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Tuesday, March 18, 2014, 3:27 PM

Rolex Says "Time is Up" for alleged Craigslist Counterfeiter

On February 5, 2014, Rolex Watch U.S.A.,Inc. (“Rolex”) of New York, New York, filed a complaint against Nicholas Peter Karettis (“the defendant”) of Tyrone, Georgia, alleging Trademark Counterfeiting and Infringement under 15 U.S.C. § 1114.
The complaint alleges Mr. Karettis sold, offered for sale, distributed, promoted, and advertised merchandise that was counterfeit and infringing upon Rolex’s federally registered trademarks.
Rolex owns numerous trademarks and trade names including at least the following:
CROWN DEVICE (design) Registration no. 657,756 Registered on 1/28/1958 for timepieces of all kinds and parts thereof.
DATEJUST Registration no. 674,177 Registered on 2/17/1959 for timepieces and parts thereof.
DAY-DATE Registration no. 831,652 Registered on 7/4/1967 for wrist watches.
DAYTONA Registration no. 2,331,145 Registered on 3/21/2000 for watches.
EXPLORER Registration no. 2,518,894 Registered on 12/18/2001 for watches.
EXPLORER II Registration no. 2,445,357 Registered on 4/24/2001 for watches.
GMT-MASTER Registration no. 683,249 Registered on 8/11/1959 for watches.
GMT-MASTER II Registration no. 2,985,308 Registered on 8/16/2005 for watches and parts thereof.
OYSTER Registration no. 239,383 Registered on 3/6/28 for watches, movements, cases, dials, and other parts of watches.
OYSTER PERPETUAL Registration no. 1,105,602 Registered on 11/7/1978 for watches and parts thereof.
PRESIDENT Registration no. 520,309 Registered on 1/24/1950 for wristbands and bracelets for watches made wholly or in part or plated with precious metals, sold separately from watches.
ROLEX Registration no. 101,819 Registered on 1/12/1915 for watches, clocks, parts of watches and clocks, and their cases.
ROLEX DAYTONA Registration no. 1,960,768 Registered on 3/5/1996 for watches.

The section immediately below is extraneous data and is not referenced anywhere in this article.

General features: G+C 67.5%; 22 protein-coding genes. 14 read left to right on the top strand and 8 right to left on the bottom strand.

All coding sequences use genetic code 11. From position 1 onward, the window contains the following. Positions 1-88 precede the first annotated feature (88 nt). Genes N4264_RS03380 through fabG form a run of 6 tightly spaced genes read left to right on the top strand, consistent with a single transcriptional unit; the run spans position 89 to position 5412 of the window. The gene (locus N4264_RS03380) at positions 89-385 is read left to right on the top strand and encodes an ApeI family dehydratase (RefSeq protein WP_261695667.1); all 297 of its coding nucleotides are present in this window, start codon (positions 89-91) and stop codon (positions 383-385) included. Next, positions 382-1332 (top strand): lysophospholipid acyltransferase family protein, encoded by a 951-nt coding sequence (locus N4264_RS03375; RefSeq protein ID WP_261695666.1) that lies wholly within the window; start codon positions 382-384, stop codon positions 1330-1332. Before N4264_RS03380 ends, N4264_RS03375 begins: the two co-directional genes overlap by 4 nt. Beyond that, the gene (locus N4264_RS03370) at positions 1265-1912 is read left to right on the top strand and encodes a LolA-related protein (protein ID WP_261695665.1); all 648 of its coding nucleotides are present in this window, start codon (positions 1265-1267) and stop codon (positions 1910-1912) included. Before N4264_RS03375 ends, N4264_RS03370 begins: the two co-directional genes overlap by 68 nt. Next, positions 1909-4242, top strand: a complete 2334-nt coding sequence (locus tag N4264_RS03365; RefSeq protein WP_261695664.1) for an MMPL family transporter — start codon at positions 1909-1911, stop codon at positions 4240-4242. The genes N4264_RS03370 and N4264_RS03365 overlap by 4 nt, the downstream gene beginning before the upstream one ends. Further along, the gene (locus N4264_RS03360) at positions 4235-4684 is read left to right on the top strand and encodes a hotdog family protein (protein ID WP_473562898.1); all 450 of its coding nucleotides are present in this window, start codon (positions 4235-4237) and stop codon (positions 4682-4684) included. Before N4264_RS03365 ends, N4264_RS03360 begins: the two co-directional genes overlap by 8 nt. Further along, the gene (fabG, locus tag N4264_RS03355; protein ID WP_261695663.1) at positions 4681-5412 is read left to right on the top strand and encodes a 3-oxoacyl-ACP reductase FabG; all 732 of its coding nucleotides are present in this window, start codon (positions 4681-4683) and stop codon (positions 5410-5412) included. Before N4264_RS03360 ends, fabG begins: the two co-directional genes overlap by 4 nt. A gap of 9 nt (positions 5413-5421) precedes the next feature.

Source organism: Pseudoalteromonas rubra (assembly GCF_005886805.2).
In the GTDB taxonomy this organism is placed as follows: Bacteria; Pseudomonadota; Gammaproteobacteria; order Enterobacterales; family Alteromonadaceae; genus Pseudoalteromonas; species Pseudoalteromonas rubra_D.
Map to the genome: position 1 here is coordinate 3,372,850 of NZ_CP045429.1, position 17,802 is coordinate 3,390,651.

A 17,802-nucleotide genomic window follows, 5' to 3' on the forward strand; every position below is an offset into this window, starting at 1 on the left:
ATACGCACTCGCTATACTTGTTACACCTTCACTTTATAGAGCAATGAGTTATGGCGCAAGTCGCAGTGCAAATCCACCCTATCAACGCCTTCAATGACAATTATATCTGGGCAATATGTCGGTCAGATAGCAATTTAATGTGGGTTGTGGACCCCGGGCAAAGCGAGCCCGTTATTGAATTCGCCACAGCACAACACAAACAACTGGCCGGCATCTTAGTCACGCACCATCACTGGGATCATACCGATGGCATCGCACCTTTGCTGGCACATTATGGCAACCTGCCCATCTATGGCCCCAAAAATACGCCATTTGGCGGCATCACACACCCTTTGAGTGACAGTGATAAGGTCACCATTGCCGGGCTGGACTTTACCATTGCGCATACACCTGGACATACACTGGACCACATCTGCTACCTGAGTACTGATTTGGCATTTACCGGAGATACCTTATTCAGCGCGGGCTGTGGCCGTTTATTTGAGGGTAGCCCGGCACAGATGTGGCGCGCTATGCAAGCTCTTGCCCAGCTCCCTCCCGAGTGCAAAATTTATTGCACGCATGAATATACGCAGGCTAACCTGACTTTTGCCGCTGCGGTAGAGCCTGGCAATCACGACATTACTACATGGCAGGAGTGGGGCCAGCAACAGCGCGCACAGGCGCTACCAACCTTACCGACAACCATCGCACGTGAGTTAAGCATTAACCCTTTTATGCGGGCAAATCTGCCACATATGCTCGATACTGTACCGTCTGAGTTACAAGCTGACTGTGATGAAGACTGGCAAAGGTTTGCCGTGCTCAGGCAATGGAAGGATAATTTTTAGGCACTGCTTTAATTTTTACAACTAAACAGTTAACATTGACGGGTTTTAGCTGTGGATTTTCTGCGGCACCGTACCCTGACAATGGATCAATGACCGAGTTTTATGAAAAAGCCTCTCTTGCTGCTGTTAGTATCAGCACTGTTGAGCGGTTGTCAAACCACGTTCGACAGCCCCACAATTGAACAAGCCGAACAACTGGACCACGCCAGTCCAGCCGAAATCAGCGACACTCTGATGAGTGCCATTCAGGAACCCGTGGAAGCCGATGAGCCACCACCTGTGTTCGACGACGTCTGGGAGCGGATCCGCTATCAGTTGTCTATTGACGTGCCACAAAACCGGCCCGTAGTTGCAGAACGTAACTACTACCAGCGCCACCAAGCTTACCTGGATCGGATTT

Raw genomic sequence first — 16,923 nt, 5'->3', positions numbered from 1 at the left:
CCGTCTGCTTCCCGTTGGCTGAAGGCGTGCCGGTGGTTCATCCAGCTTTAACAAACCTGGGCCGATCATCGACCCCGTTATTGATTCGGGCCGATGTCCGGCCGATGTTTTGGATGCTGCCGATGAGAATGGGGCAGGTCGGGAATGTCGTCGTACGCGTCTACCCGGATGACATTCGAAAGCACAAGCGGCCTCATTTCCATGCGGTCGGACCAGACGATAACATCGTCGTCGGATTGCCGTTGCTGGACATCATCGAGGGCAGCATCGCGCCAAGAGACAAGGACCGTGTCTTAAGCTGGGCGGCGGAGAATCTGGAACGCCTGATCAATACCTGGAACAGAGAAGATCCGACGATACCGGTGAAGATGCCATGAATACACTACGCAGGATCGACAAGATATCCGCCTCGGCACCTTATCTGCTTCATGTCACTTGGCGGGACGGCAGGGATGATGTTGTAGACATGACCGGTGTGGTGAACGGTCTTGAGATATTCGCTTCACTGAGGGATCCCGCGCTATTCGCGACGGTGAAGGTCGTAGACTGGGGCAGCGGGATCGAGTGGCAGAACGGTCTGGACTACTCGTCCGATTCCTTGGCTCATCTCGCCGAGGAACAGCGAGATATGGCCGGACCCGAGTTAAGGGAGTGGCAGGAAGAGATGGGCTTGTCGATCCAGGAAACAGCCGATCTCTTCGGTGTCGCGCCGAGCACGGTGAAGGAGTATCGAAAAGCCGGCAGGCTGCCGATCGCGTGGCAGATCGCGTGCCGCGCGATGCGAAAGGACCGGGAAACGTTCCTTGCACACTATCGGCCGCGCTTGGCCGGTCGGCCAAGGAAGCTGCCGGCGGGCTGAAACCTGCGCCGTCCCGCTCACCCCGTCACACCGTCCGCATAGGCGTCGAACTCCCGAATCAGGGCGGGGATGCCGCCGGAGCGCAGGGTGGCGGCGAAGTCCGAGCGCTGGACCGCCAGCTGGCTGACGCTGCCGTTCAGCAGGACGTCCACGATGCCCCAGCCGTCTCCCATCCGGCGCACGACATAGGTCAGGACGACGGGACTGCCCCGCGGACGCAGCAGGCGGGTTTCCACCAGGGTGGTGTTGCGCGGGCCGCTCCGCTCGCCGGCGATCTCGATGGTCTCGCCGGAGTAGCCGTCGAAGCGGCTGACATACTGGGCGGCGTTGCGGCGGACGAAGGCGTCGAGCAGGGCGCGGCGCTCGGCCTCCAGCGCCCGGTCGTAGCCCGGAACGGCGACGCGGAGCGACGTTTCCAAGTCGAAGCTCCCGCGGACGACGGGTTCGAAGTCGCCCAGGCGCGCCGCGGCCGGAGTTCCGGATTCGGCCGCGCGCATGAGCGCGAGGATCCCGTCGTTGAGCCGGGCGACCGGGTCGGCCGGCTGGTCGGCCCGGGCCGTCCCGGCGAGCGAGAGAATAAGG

ROLEX DEEP SEA Registration no. 3,703,603 Registered on 10/27/2009 for watches.
SEA-DWELLER Registration no. 860,527 Registered on 11/19/1968 for watches, clocks and parts thereof.
SUBMARINER Registration no. 1,782,604 Registered on 7/20/1993 for watches.
TURN-O-GRAPH Registration no. 2,950,028 Registered on 5/10/2005 for watches and parts thereof.
YACHTMASTER Registration no. 1,749,374 Registered on 1/26/1993 for watches.

The Rolex Crown Device design
According to the complaint, Rolex discovered a classified advertisement appearing on the website “www.craigslist.org” (“Craigslist”) advertising for sale watches bearing counterfeits and infringements of the Rolex Registered Trademarks. These watches were allegedly advertised as “AAA Quality Replica” watches and listed for sale at a price of $200. 
Also according to the complaint, Rolex forwarded the Craigslist add to its private investigator who then called the number provided on the advertisement and arranged a meeting with a man identifying himself as “Nick.”  Rolex’s investigator also arranged for members of the Douglas County Sheriff’s Department to be present at this meeting.  At the meeting, members of the Douglas County Sheriff’s Department arrested the defendant and seized five (5) watches identified by Rolex’s investigator as bearing counterfeits and infringements of the Rolex Registered Trademarks.
Thereafter, the defendant was charged with forged or counterfeited trademarks, service marks, or copyrighted or registered designs, constituting unauthorized reproductions as defined in O.C.G.A. § 10-1-454. Defendant’s vehicle was impounded and the Douglas County Sheriff’s Department seized $14,800.00 in cash found on the defendant’s person at the time of his arrest.
The complaint further alleges irreparable harm, unjust enrichment, willful and malicious infringement, and that the case is exceptional under 15 U.S.C. § 1117(a) because of the defendant’s alleged reckless disregard or willful blindness in connection with unlawful activities.
Rolex seeks an injunction and treble damages or statutory damages under 15 U.S.C. § 1117(c).  Rolex also seeks legal and investigative fees along with any further relief as the court deems just and proper.
The case is Rolex Watch U.S.A., Inc. v. Karettis No. 3:14-cv-12-TCB filed in United States District Court for the Northern District of Georgia, Newnan Division on February 5, 2014, and is assigned to Judge Timothy C. Batten.

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Complaint Seeks To Fence Competitor Out Of Field

Barrette Outdoor Living, Inc. (“Barrette”), an Ohio corporation with a place of business in Jefferson, Georgia, brought a patent infringement action against Porcelen, Limited, Connecticut, LLC, for patent infringement of the following patents:

            U.S. Patent No. 8,413, 332 (the ‘332 patent)
U.S. Patent No. 8,413,965 (the ‘965 patent)
The complaint alleges that Barrette provides “high quality fencing and railing products, including extruded metal fencing and railings, both for residential and commercial applications.”